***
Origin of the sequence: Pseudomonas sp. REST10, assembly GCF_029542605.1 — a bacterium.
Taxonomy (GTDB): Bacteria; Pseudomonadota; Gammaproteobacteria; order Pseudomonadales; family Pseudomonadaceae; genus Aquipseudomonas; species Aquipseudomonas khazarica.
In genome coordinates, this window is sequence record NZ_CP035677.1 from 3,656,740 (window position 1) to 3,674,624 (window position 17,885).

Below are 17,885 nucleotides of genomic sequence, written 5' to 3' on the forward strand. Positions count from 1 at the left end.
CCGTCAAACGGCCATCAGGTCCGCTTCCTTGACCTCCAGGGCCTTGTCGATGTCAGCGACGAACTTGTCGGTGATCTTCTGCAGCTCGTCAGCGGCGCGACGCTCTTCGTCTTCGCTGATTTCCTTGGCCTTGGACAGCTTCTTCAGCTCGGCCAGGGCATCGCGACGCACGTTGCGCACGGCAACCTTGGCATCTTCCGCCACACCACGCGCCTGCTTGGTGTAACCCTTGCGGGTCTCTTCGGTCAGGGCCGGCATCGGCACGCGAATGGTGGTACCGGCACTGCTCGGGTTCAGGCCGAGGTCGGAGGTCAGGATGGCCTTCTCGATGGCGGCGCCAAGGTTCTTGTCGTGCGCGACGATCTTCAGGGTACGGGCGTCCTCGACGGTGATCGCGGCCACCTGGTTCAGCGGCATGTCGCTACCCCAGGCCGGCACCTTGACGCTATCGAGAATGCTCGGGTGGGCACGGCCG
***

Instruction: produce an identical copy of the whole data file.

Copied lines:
Origin of the sequence: Pseudomonas sp. REST10, assembly GCF_029542605.1 — a bacterium.
Taxonomy (GTDB): Bacteria; Pseudomonadota; Gammaproteobacteria; order Pseudomonadales; family Pseudomonadaceae; genus Aquipseudomonas; species Aquipseudomonas khazarica.
In genome coordinates, this window is sequence record NZ_CP035677.1 from 3,656,740 (window position 1) to 3,674,624 (window position 17,885).

Below are 17,885 nucleotides of genomic sequence, written 5' to 3' on the forward strand. Positions count from 1 at the left end.
CCGTCAAACGGCCATCAGGTCCGCTTCCTTGACCTCCAGGGCCTTGTCGATGTCAGCGACGAACTTGTCGGTGATCTTCTGCAGCTCGTCAGCGGCGCGACGCTCTTCGTCTTCGCTGATTTCCTTGGCCTTGGACAGCTTCTTCAGCTCGGCCAGGGCATCGCGACGCACGTTGCGCACGGCAACCTTGGCATCTTCCGCCACACCACGCGCCTGCTTGGTGTAACCCTTGCGGGTCTCTTCGGTCAGGGCCGGCATCGGCACGCGAATGGTGGTACCGGCACTGCTCGGGTTCAGGCCGAGGTCGGAGGTCAGGATGGCCTTCTCGATGGCGGCGCCAAGGTTCTTGTCGTGCGCGACGATCTTCAGGGTACGGGCGTCCTCGACGGTGATCGCGGCCACCTGGTTCAGCGGCATGTCGCTACCCCAGGCCGGCACCTTGACGCTATCGAGAATGCTCGGGTGGGCACGGCCG